Chess Programming - the ultimate Challenge in computer science[...]
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Chess and Computers - Nerds only stuff ?
It's been a long road getting from there to here...
Computers are able to play chess. They are able to do that for quiet some time now but for long chess was a domain of the Humans. Computers were not perceived as being able to compete in such a complex game like chess with human masters.The first real approach to automate chess was made in 1914 with a machine constructed by Torres y Quevedo that could play an endgame of king and rook against king. Later in 1950 Claude Shannon described ideas of creating complete chess programs but the available hardware was not fast enough to run a real engine.
In 1989 a serious attempt was made to challenge human master hood in chess. Deep Thought, a super computer from IBM challenged Garry Kasparov, the World Champion, but lost both games. The research folks at IBM did not give up and roughly 10 years later, in 1997 IBM's Deep Blue was the first computer to win a whole match against the current world champion.
With the defeat of Garry Kasparov against a chess computer the time of human dominance in chess seemed over. But it required a computer like Deep Blue, able to calculate at a speed of about 200 million chess positions per second, to beat the human champion. This underlines the remarkable strength of Kasyanov's play.
And were are we now
Today the game of Chess is influenced by computers and how they address the game as much as human masters influence it. Opening lines are verified with their help or endgame table bases are created that contain shortest lines to mate for all positions with 6 pieces or less.
But are computers stupid and is it just processing power that lets them find a good move? They rely on processing power but does that make them stupid. Intelligence should not be defined by the way an answer is found to a question. It doesn't matter whether neurons have to correct weights and were interconnected correctly in a human brain or whether a search algorithm running on some form of hardware has found the answer to a difficult problem. If the outcome looks intelligent than some form of intelligence must have produced it. Where should it come from otherwise? Certainly not from the chess skill of their programmers, most chess engines play much stronger than their creators.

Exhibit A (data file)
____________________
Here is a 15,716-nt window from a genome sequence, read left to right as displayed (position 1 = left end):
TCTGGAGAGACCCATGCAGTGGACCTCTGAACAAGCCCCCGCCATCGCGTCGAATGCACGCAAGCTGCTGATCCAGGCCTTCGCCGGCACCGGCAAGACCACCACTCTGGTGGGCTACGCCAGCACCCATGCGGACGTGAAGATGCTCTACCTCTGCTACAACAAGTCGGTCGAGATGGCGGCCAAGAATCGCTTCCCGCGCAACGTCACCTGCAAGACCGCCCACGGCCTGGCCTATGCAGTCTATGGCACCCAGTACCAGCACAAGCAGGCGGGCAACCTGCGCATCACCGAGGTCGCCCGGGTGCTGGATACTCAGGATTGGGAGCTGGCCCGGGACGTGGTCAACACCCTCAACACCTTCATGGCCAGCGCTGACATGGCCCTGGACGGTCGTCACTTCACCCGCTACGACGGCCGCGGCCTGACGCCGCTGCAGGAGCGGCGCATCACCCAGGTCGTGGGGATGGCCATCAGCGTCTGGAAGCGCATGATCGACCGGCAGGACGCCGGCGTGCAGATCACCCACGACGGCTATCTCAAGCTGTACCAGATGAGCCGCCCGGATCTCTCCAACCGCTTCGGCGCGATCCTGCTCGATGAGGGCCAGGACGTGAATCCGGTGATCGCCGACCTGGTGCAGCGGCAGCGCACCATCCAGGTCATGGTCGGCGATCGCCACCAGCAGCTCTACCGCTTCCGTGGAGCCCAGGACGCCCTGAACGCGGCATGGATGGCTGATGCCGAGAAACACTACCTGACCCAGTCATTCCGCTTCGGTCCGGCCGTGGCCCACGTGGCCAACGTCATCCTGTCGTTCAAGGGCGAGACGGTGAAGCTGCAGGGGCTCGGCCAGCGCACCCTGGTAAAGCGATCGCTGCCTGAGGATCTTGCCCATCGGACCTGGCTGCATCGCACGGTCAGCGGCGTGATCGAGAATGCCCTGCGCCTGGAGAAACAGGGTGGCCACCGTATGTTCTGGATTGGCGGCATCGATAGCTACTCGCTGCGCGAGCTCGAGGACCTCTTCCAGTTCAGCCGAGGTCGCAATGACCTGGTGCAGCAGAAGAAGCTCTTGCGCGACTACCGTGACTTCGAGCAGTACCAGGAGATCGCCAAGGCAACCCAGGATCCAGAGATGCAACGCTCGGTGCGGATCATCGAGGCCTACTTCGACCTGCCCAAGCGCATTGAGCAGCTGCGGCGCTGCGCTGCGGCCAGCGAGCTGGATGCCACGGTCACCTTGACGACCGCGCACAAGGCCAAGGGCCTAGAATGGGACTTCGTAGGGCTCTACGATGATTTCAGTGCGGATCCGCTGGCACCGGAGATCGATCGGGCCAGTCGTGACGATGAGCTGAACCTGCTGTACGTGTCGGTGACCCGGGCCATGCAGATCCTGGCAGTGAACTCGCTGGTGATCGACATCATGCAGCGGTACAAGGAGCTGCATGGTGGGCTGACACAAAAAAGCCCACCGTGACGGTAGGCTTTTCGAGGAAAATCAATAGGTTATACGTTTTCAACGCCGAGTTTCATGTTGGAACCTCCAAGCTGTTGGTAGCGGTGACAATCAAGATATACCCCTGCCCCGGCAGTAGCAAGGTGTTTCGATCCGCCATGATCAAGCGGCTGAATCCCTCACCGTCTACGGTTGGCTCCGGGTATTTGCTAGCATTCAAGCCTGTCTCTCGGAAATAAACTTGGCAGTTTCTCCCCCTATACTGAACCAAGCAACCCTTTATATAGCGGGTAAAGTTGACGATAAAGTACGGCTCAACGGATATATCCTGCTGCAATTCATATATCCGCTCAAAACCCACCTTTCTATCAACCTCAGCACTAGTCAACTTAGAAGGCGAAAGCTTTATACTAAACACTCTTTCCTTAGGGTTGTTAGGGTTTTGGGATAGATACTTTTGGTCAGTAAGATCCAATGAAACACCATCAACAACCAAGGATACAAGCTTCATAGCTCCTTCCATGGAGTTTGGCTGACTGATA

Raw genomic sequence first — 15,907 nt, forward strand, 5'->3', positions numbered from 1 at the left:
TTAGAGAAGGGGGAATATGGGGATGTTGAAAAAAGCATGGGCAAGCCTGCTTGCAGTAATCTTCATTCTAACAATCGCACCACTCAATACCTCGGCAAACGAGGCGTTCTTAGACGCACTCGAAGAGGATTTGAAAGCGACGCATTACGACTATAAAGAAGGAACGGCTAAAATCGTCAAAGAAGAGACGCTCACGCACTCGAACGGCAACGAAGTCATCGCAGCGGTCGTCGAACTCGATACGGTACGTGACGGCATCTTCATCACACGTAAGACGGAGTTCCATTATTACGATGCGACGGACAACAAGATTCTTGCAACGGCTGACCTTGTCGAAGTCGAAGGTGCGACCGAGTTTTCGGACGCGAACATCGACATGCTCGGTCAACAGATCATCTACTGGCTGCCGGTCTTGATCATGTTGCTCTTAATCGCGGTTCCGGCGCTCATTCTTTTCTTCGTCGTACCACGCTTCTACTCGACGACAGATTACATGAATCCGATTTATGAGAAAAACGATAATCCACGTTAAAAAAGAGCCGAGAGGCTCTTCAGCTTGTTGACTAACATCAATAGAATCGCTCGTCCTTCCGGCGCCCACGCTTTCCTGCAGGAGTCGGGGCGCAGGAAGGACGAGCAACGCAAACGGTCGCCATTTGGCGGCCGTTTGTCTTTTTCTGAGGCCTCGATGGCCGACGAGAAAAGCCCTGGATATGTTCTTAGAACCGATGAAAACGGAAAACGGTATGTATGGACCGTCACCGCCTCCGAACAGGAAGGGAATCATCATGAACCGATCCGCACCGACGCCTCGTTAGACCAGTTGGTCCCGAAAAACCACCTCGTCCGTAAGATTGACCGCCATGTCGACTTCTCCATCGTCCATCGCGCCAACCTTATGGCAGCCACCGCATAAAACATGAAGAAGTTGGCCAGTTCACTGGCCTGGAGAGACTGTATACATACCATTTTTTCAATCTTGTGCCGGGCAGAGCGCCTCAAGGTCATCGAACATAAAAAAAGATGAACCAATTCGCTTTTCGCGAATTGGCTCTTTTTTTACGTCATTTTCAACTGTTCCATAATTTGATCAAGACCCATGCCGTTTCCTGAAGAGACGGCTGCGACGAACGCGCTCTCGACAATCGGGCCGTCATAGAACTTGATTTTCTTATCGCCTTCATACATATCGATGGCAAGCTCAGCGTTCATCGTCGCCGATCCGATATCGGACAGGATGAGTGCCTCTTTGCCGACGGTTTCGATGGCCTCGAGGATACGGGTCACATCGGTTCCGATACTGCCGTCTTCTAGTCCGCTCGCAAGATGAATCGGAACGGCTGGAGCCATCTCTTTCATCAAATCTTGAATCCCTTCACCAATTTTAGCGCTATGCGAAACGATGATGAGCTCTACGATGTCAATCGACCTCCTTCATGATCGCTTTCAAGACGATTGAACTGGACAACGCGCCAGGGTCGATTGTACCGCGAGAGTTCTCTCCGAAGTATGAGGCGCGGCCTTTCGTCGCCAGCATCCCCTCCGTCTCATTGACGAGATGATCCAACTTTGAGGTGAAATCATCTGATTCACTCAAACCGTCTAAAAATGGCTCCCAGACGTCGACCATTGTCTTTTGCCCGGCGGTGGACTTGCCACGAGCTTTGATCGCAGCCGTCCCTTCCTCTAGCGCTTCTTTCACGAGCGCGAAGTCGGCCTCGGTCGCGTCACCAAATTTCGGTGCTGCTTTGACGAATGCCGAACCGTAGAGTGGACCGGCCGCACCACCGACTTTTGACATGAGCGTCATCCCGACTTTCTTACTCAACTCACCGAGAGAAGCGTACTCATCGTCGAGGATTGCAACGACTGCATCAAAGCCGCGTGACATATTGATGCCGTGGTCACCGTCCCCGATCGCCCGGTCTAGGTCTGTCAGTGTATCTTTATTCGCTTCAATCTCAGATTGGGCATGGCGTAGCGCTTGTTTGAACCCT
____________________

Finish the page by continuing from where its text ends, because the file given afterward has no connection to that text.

And chess engine programming is far away from just implementing a brute force search algorithm. Such an engine might be able to solve Mate in X problems but will have no real chance against human masters or even medium strength computer engines when playing a whole game.
Chess is much to complex for such an approach. In a typical position each player has about 30 moves or more to make and the opponent has 30 or moves or more to respond. A player trying to think 3 moves into the future (for every move I can make I consider all possible responses of my opponent and then all my responses to his responses and so on) would have to consider 306 = 729 Mio possible positions. An average home computer even on today's hardware would require a significant amount of time to calculate them and to think 3 moves into the future is even for an average human no problem.
When humans are asked how they play chess, they will probably state, they look for promising moves only and think about responses of their opponent and what their choices are after the opponent has played his best move. If they find a good move they keep looking to find an even better move. At the end computer engines do the same. They spend more time on promising moves than on moves that look stupid and they also make errors in their decision about what move might be stupid, just like humans. A strong engine will just make less error than a weak engine.
So what makes chess programming interesting enough to dedicate a part of its spare time to it? For someone interested in computers and computer science chess programming is great. It combines
- aspects of game theory, which is not just fun at all, because economic behaviour of market participants can be described with game theory fundamentals. So game theory is taught at universities and plays an important role in the industry.
- Essential algorithms and data structures of computer science like hash functions, sort algorithms, recursive functions or random number generation.
- Computer science fundamentals like relying on binary logic to bitwise manipulate data structures.
- Gaining programming experience in a chosen computer language especially with the goal to write very efficient but also very clean code
- Strong competition and a community of fellow programmers. After all you want your engine be stronger than engines from other programmers, which can be very motivating.
So while developing a chess engine you gain a lot of experience that is very useful or interesting for someone that works in the IT industry.
That's why I'm into it.